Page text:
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Category Archive: ‘Why You Should Hire Jim as your Buyer’s Agent’

Dumbing Down of Real Estate

It’s not just Redfin, most other agent teams are known to have newer realtors on the front lines these days.  Another start-up gives the lockbox code to buyers so they can take their own look around.  A recent survey showed that 1/3 of buyers are making offers on houses they haven’t seen in person!

Experienced agents are doing less and less, and in some cases, they aren’t involved at all.  We are being told that it’s good for the consumer too, because now they get to interact with ‘specialists’ for each phase.

But it appears that consumers may not care that much about getting good help!

Hat tip to GW and MF who both sent this in:

Of those surveyed, 42% of buyers regret the size of home they bought – but only 15% wish they had more information?!?!?!  You have to be kidding!!

Are consumers watching a few HGTV real estate shows and then wandering into their real estate experience thinking they know enough?  It appears so!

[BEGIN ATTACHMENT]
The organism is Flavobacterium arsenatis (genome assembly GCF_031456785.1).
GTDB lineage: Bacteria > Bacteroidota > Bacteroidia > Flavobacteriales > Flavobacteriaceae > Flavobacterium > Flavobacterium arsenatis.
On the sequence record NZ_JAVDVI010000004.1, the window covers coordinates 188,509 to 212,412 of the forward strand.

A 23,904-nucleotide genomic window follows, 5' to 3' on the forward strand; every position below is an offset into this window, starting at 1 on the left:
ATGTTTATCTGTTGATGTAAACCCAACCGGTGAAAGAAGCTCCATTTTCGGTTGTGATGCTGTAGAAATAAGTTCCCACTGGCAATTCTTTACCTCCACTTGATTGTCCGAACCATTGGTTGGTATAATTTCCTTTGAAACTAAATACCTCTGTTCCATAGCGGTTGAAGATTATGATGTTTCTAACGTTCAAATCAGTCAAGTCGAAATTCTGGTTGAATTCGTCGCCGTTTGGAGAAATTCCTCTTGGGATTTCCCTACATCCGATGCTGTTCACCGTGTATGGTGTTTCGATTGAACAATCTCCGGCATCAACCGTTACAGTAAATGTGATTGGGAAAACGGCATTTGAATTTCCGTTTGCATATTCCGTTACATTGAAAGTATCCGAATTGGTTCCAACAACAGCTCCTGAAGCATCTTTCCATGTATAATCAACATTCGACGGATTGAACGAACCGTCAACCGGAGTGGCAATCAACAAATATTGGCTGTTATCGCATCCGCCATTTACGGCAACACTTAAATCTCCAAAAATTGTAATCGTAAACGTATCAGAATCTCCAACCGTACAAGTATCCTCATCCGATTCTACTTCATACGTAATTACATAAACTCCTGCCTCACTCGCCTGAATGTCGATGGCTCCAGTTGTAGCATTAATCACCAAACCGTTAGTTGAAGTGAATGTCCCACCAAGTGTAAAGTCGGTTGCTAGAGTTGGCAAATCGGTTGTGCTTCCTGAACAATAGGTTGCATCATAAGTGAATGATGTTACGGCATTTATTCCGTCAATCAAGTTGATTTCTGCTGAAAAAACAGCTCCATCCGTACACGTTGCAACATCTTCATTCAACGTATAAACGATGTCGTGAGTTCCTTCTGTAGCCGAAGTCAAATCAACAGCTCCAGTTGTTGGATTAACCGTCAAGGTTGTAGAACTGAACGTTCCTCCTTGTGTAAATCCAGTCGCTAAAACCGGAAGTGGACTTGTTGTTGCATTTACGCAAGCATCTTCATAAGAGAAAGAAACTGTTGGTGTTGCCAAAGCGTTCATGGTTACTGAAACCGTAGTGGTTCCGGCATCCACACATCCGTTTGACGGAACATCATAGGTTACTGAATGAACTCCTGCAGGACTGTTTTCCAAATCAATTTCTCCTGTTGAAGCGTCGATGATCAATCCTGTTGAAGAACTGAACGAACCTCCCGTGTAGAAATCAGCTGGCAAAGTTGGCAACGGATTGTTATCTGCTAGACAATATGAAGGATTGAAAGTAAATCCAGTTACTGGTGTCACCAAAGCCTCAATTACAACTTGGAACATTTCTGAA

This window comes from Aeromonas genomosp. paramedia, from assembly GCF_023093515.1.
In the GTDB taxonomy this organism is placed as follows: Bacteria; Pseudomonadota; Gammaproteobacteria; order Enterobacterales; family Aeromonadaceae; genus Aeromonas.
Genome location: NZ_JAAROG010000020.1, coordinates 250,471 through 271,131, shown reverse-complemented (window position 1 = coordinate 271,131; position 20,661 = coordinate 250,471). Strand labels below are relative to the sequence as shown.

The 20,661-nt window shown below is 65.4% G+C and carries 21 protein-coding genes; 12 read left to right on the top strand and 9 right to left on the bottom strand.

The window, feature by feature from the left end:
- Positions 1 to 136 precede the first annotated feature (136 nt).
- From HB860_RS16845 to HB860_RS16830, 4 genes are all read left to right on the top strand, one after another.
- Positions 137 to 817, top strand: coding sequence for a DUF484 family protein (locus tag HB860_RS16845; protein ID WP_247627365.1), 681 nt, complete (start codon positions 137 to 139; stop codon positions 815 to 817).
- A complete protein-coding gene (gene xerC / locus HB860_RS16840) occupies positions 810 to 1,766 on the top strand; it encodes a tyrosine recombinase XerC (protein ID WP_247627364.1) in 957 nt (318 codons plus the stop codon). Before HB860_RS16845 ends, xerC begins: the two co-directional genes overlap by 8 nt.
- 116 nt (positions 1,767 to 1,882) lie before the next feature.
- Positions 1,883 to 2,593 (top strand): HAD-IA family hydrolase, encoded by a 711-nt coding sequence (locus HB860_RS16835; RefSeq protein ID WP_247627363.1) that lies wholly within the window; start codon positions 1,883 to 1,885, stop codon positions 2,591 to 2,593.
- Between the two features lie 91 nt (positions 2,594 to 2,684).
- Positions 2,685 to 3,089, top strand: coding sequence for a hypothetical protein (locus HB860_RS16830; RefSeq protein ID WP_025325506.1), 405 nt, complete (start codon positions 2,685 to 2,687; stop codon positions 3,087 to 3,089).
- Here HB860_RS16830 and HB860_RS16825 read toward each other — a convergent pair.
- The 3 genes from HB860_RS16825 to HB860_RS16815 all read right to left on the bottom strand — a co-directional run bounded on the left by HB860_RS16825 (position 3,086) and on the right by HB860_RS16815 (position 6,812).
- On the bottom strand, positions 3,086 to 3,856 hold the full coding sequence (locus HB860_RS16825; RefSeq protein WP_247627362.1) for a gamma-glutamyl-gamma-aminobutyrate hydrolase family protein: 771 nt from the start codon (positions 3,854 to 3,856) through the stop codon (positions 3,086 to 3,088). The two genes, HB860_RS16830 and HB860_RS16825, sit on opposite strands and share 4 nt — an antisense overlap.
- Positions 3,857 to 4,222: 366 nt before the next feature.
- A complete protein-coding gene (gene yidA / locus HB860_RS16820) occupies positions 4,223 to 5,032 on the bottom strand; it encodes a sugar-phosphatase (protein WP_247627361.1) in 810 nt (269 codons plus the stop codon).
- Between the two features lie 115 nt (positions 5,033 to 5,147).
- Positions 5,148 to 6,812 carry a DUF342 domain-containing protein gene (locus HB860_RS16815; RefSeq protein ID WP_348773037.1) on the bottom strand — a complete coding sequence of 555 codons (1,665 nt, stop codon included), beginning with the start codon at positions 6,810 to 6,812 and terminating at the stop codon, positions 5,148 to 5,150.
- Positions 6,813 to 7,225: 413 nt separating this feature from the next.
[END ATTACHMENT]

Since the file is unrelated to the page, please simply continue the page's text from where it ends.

Good or lousy help costs the same – but the other prices you pay could be huge!

Posted by on Jul 17, 2017 in Jim's Take on the Market, Why You Should Hire Jim as your Buyer's Agent, Why You Should List With Jim | 0 comments

‘Perfect-House’ Characteristics

Of all the blog posts here, this one gets the most hits by random searchers.

Here it is unchanged from November, 2011:

Punky asked about what to look for in that “awesome I got everything going for me” house.

These thoughts are culled mostly from conversations with our buyers, personal observations, multiple bidding wars, with an emphasis on investment value and some anticipation of future trends:

 1.  Location – Because buyers are looking long-term, the flight to quality has never been so active.  Buying the best location you can afford will never go out of style. Being in a great school district is smart, even if you don’t have kids.

2.  Light and Bright – South-facing homes with ample windows that allow full sun are much preferred.  You may have to provide shade in the summertime, but you’ll save on heating bills in winter and overall have a sunnier disposition than those who live in a cave.  There will be more push towards solar panels at home, and they prefer a south-facing roof.